News? Happens all the time ... or not?

Some years ago, when i would have been more inclined to answer if forced to answer the question “do you believe in god?” with no, i was truly puzzled about a report watched in TV.

In the usual posture as if they had to offer some ground breaking and shocking news, the story was told of some “undercover”-journalists, who had under false pretense and with hidden camera attended a training center for young people (but over 18) run by some evangelist group. The journalists actually caught on camera someone telling to young people, that they would be fulfilling Gods will if they tried to bring Gods word to non-christians in an attempt to convert them to christianity. And that that could mean doing it even in Afghanistan or some other place, where someone might kill you for spreading Gods word.

Now in a cynical sense those journalists were truly hilarious, in a sense they might as well have been saying:
“Did you hear this astonishing and shocking news? There are christians, who want to run around the world to convert non-christians and they even risk their live doing so and accept that risk. Realy astonishing, never heard of it.”

Just funny to have such quality journalists (or depressing if you arent a cynic), even a casual study of christianity could have revealed that its founder (Jesus), his most important disciple (Peter) and the most important person not personally knowing the founder (Paul) all three met the fate of going somewhere to spread the message in full knowledge of the risk and actually got killed for doing so. So how any idiot can implythat this is something new is beyond understanding.

But it left me with an important question, which i have no answer to:
Why does it seem to happen so seldom today, that the Church or catholics on their own try to spread Gods word in places where some people are likely to act against them?

I know for example of no organized effort by the church to convert the inhabitants of Afghanistan and Iraq or other muslimcountries to christianity. It seems more, that missionary work today is limited to low or no risk activities. Why?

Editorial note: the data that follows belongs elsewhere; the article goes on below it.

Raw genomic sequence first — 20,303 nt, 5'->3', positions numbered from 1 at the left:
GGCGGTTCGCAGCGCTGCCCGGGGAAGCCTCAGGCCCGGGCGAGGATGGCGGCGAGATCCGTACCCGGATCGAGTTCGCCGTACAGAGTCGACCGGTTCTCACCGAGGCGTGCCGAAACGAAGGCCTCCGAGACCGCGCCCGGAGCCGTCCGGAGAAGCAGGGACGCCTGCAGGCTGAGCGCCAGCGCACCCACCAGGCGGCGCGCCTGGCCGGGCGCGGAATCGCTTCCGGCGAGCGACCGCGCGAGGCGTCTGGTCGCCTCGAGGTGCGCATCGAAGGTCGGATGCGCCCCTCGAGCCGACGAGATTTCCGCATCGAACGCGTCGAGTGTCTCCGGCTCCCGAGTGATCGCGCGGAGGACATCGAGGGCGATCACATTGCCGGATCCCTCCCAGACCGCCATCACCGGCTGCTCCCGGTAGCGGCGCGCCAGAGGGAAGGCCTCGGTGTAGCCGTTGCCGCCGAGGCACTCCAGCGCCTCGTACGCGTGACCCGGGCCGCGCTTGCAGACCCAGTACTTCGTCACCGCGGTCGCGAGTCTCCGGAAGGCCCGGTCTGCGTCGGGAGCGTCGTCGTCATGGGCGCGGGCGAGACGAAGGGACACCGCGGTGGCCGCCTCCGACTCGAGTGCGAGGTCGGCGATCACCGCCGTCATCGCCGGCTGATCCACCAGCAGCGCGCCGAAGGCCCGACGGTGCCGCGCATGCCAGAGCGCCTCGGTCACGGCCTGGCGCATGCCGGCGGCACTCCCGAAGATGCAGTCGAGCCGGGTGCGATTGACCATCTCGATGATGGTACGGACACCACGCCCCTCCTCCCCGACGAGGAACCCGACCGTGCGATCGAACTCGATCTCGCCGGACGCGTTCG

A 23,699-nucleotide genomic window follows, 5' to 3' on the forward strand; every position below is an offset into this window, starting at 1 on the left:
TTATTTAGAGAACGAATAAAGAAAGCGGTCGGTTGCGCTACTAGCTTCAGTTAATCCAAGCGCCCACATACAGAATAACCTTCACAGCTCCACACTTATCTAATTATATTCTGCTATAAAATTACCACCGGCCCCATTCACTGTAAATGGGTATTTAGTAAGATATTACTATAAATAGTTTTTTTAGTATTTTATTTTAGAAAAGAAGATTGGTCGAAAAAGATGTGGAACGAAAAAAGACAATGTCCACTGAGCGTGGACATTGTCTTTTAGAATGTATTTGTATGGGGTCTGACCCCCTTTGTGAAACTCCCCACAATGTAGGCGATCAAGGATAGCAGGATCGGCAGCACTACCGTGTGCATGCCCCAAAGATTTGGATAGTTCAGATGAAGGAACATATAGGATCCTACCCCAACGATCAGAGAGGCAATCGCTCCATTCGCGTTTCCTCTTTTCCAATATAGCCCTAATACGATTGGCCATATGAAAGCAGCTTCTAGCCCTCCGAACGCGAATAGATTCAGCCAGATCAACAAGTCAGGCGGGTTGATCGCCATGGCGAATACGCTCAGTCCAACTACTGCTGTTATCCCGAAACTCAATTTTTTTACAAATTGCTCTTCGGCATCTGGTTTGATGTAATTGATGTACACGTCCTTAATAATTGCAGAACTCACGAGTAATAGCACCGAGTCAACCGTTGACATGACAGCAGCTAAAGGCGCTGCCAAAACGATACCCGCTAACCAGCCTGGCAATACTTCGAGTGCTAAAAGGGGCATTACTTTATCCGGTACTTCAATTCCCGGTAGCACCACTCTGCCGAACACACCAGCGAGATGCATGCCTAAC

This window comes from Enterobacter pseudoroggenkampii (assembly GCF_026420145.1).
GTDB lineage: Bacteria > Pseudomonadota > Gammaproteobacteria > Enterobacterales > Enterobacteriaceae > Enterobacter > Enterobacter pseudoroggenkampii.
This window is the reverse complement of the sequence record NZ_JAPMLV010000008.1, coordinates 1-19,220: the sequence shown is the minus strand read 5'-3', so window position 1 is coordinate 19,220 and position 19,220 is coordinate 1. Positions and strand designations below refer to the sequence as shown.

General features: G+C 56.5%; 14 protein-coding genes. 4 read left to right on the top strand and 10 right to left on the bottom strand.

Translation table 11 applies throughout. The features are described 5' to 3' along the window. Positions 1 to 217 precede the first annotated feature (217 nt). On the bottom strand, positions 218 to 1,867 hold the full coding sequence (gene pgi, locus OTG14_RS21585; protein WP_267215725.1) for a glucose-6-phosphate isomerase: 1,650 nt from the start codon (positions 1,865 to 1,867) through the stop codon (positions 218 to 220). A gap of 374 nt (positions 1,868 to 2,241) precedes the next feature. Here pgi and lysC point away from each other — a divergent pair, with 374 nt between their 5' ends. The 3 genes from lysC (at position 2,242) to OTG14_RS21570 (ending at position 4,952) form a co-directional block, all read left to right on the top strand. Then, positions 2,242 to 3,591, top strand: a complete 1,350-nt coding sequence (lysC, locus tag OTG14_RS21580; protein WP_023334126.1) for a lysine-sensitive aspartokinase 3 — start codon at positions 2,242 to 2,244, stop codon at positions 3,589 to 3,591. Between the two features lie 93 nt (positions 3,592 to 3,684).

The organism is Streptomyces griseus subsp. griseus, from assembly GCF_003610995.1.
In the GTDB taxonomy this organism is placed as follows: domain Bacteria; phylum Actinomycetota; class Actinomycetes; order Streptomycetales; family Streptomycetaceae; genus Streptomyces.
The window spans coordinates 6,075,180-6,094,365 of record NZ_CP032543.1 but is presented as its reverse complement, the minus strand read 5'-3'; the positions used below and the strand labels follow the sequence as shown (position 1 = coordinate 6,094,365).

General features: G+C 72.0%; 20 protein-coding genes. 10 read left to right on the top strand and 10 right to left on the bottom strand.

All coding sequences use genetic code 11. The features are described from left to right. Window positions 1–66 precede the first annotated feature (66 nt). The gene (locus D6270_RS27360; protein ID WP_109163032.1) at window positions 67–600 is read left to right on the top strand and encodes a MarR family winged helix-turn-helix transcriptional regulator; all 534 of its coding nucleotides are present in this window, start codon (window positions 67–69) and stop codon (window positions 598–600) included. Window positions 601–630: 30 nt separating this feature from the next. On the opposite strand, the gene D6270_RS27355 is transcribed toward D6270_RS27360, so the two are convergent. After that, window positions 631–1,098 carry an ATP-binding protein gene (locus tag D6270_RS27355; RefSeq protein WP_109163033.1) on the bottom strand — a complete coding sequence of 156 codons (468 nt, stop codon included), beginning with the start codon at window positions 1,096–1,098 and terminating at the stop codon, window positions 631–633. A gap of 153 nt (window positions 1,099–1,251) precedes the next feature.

Or am i mistaken about that?

(To be honest the question did only truly form in mymind, when i mused recently why the Church was so soft on Priest abusing children. I would probably tell them that for repentance they should go on a pilgramage to the suspected grave site of St. Ernest and preach Gods word on the way - connection to question obcious, when you check where that grave is probably.)

Yes, you are mistaken. :slight_smile:

There were more martyrs for the Christian faith in the 20th century than all previous centuries combined.

It’s easy for us Westerners to miss because there is ordinarily no threat of physical martyrdom as we go about our daily lives. But that is not so in other parts of the world.

Maybe it was not clear enough, but i’m not reffering to martyrs as such - which the 20th century very likely had even more unknown martyrs than all other centuries combined as communists and nazis murdered in sum more than 100 million and faithful christians being among likely victims - but to missionary activity (which would result in martyrs if aimed at some countries)

I even remember from the report a short interview with a catholic bishop,who somehow implied that it is morally dubious activity to go to Aghanistan and risks ones life in preaching Gods word. And i’m quite certain that those journalists wouldhave sniffed out any church activity in that direction, because while painting evangelicals evil is good for your journalistic reputation, it absolutely pales beside staining the reputation of the church.

And considering how nuts most journalists were about the idea of convincing arabs about having democratic human rights respecting states, they would go crazy if the church actively pursued any attempt to convert them.

Googling alos didn’t turn up much,except for wiki:
“Much contemporary Catholic missionary work has undergone profound change since the Second Vatican Council, and has become explicitly conscious of Social Justice issues and the dangers of cultural imperialism or economic exploitation disguised as religious conversion. Contemporary Christian missionaries argue that working for justice is a constitutive part of preaching the Gospel, and observe the principles of inculturation in their missionary work.”